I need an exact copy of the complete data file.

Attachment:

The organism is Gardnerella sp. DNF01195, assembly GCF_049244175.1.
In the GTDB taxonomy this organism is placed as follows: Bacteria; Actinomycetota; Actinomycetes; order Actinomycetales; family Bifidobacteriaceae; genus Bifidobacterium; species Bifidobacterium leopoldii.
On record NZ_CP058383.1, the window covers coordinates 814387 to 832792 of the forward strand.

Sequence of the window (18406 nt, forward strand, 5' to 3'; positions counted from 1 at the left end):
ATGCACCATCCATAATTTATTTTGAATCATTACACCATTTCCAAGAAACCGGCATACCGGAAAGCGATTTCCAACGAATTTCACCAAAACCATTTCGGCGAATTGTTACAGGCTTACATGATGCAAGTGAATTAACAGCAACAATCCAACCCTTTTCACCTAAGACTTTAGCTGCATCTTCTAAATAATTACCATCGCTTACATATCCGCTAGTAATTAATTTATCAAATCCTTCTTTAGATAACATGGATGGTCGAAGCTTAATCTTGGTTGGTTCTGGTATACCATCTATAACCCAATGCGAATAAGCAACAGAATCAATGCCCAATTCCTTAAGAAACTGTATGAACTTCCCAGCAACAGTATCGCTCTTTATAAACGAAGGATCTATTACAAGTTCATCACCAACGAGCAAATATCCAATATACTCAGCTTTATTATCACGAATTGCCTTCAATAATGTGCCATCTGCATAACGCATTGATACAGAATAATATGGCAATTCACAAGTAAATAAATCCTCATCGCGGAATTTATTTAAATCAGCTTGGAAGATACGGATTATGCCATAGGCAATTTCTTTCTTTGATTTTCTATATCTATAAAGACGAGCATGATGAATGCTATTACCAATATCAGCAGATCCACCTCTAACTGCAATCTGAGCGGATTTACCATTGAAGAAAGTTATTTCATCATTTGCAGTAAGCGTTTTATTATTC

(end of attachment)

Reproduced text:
The organism is Gardnerella sp. DNF01195, assembly GCF_049244175.1.
In the GTDB taxonomy this organism is placed as follows: Bacteria; Actinomycetota; Actinomycetes; order Actinomycetales; family Bifidobacteriaceae; genus Bifidobacterium; species Bifidobacterium leopoldii.
On record NZ_CP058383.1, the window covers coordinates 814387 to 832792 of the forward strand.

Sequence of the window (18406 nt, forward strand, 5' to 3'; positions counted from 1 at the left end):
ATGCACCATCCATAATTTATTTTGAATCATTACACCATTTCCAAGAAACCGGCATACCGGAAAGCGATTTCCAACGAATTTCACCAAAACCATTTCGGCGAATTGTTACAGGCTTACATGATGCAAGTGAATTAACAGCAACAATCCAACCCTTTTCACCTAAGACTTTAGCTGCATCTTCTAAATAATTACCATCGCTTACATATCCGCTAGTAATTAATTTATCAAATCCTTCTTTAGATAACATGGATGGTCGAAGCTTAATCTTGGTTGGTTCTGGTATACCATCTATAACCCAATGCGAATAAGCAACAGAATCAATGCCCAATTCCTTAAGAAACTGTATGAACTTCCCAGCAACAGTATCGCTCTTTATAAACGAAGGATCTATTACAAGTTCATCACCAACGAGCAAATATCCAATATACTCAGCTTTATTATCACGAATTGCCTTCAATAATGTGCCATCTGCATAACGCATTGATACAGAATAATATGGCAATTCACAAGTAAATAAATCCTCATCGCGGAATTTATTTAAATCAGCTTGGAAGATACGGATTATGCCATAGGCAATTTCTTTCTTTGATTTTCTATATCTATAAAGACGAGCATGATGAATGCTATTACCAATATCAGCAGATCCACCTCTAACTGCAATCTGAGCGGATTTACCATTGAAGAAAGTTATTTCATCATTTGCAGTAAGCGTTTTATTATTC